By Graham Glover –
I thought some of my friends had won the lottery last week. For several days they could hardly contain themselves. It’s been a long time since I’ve seen so many clergy and regular church goers this excited about public policy. Their euphoria was evident across the web and in multiple text messages and conversations.
On 5 May, the Supreme Court of the United States ruled that prayers done at public events, even if uniquely Christian, do not constitute a particular governmental endorsement of religion. In other words, Christian prayers are ok in public. “Praise Jesus!”, some of my peers proclaimed. “The Lord is back where He belongs!”
Sorry to burst your bubble my friends, but this ruling is really insignificant. In fact, I think much of what we understand as public prayer is rather irrelevant.
I admit, I do these public prayers a lot. In my current assignment, I do them at least weekly, oftentimes much more. But giving an Invocation to a formation of Troopers is hardly the focus of my vocation or for that matter, my faith. Is there goodness in these prayers? Sure. I’d like to think there is. But my ability to pray at public events/ceremonies in the name of Jesus is in no way critical to the proclamation of the Gospel. In other words, if I didn’t/couldn’t do them, my ability to be a Christian chaplain to Soldiers is in no way diminished. This is why I could care less about this recent ruling of the court.
“But we are a Christian nation!”, many reply. “We need to preach Jesus in the public realm!”, I hear all too often!.Really? Why is that? Does a prayer that mentions Jesus legitimize the actions of our government? Does a uniquely Christian prayer convert the unbeliever at such events? Are public venues the places where people go to hear about religion or strengthen their faith? No. More than likely no. Definitely no.
I’m certainly not championing the radical secularist whose agenda it is to remove every bit of religious discourse from the public realm. This is an absurd desire, even as it gains traction among many in our land. It has no constitutional basis and zero historical precedent in America. It is discrimination and relativism, par excellence. Nor do I take exception to prayers at public events. Again, I do them all the time. (I even mention Jesus!) So, if a Christian wants to pray in the name of Jesus, good for them. If a Muslim invokes the name of Allah, no problem. If a Hindu commends Vishnu and Shiva, go right ahead. Pray as your faith teaches and your conscience dictates. (Remember that whole First Amendment thing…) On this count, the court is exactly right. Don’t dictate how one can pray. And when someone prays at a public event, don’t offer the asinine lament that such a prayer is a tacit endorsement of a particular faith by the government.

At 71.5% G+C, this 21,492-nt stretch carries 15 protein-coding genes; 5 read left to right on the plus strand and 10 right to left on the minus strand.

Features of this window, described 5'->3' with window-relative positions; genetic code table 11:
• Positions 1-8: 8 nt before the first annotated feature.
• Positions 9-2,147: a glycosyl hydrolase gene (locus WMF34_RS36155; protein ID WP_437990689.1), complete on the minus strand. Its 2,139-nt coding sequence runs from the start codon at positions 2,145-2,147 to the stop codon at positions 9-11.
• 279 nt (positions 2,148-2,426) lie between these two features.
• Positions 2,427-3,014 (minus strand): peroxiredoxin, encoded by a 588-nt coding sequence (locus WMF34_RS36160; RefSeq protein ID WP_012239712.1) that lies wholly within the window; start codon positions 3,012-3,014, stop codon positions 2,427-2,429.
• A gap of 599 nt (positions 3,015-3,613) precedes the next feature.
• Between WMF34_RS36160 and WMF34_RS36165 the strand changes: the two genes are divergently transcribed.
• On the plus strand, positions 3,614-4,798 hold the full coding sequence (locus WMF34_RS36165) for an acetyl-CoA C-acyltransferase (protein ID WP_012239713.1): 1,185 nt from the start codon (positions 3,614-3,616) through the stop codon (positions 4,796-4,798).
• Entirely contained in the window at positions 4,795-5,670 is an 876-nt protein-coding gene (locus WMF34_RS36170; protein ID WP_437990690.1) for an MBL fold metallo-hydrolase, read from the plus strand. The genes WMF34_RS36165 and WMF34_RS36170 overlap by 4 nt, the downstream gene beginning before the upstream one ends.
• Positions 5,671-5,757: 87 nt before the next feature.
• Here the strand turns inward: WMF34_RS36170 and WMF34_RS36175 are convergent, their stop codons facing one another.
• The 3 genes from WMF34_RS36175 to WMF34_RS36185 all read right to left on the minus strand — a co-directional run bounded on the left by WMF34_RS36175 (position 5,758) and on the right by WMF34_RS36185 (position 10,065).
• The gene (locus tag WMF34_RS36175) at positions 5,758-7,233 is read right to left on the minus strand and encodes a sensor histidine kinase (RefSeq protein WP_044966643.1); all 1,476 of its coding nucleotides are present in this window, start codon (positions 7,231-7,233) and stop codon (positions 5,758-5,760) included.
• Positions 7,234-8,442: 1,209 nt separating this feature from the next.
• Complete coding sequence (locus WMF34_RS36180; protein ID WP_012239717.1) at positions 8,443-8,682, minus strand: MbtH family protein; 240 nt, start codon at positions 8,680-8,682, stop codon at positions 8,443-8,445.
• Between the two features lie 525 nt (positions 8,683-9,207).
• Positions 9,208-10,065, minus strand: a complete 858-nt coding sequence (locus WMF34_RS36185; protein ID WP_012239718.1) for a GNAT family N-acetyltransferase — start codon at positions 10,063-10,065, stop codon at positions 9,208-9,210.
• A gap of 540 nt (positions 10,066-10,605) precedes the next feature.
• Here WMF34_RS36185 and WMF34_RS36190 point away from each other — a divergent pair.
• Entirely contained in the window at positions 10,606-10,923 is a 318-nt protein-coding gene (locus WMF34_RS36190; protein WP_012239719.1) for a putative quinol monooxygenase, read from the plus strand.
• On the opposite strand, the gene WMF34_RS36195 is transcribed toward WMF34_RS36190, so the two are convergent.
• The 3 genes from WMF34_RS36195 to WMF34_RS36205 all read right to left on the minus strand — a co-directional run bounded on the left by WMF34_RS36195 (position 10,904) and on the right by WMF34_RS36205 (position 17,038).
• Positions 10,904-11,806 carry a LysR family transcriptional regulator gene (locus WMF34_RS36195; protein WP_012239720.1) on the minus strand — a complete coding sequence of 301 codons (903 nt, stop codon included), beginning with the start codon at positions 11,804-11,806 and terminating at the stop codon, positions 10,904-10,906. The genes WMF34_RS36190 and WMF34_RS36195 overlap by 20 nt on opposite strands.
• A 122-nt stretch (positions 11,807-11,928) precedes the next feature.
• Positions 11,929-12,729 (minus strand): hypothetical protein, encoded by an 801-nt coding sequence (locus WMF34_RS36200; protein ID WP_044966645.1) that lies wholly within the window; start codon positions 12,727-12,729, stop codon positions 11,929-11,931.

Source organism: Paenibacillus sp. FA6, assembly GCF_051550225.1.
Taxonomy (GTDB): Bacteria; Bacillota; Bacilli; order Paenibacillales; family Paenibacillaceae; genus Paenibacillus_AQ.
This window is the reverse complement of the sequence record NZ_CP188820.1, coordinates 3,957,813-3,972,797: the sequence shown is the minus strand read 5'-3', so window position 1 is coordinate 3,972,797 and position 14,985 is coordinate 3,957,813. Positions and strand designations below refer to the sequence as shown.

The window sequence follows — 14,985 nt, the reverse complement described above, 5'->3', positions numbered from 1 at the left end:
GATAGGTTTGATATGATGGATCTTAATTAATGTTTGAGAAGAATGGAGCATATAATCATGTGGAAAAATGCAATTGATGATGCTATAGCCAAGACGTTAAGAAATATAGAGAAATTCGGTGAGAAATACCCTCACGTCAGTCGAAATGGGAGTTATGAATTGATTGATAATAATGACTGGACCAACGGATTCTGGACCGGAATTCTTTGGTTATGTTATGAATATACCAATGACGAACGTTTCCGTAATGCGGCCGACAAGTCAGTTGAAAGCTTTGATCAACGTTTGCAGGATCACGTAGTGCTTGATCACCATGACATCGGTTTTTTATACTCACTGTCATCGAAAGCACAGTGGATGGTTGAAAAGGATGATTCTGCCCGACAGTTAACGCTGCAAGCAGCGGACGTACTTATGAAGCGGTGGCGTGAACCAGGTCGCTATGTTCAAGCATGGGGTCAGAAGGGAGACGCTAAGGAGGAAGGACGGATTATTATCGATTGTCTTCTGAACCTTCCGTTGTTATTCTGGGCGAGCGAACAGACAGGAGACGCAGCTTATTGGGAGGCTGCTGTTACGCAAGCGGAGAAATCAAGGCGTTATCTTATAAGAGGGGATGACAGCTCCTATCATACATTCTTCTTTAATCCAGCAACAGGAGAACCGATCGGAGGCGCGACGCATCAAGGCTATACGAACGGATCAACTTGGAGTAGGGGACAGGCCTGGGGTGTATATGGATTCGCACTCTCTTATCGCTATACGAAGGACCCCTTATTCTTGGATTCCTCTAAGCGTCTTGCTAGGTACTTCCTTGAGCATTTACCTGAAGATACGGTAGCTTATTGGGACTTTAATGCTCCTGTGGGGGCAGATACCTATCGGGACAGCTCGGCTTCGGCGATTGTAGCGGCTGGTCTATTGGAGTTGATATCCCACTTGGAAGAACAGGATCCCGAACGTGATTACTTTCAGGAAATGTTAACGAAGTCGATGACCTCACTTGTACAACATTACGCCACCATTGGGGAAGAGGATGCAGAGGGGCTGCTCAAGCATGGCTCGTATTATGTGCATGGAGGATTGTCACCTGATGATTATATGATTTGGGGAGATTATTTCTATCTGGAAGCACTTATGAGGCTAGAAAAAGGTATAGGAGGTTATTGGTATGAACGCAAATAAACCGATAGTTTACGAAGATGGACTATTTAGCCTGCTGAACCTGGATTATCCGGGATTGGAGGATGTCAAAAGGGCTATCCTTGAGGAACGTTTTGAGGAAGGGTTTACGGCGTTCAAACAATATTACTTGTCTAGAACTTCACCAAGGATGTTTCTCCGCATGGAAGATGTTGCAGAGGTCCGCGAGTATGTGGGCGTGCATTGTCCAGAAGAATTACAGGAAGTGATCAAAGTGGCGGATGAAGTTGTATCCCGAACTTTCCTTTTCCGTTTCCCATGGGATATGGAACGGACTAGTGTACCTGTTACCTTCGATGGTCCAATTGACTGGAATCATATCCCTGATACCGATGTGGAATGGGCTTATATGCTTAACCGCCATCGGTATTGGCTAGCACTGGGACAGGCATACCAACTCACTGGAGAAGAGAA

But fellow Christians, you really shouldn’t get overly excited about this ruling. It means very little to our faith. Sure, it’s nice that we don’t have to worry about the government condemning or persecuting us for praying in the name of Jesus at public events (at least for now). But if they did, who cares? Why have we Christians become so convinced that we must be able to publicly proclaim our faith without any repercussions from the civil authorities? I’m certainly not clamoring for persecution, but so what if we were? Moreover, why are we so insistent on being heard at public events? Are we really under the illusion that when we pray at these events that all those present are praying with us or that they are praying to the Triune God? Remember, the civil god that is most often referenced in these prayers is not the Christian God. Our public god mentioned on our money, in our pledge, etc. is not the God that died on the cross and rose from the dead. Do not confuse these as so many often do.
Do not become dependent on the civil realm for your faith. For the Gospel is found not in the writings of public jurists, but in the words of Jesus the Christ.
Next week I’ll offer an Invocation when 220 Infantryman receive their Blue Cord. I’m honored that I can give this prayer and do so as my faith teaches. But if one day I am no longer able, the Gospel will still be proclaimed, the grace of Christ still offered, and the Church still present.
Trust not in princes, in mortal man, in whom there is no salvation. Rather, trust in God – Father, Son, and Holy Spirit.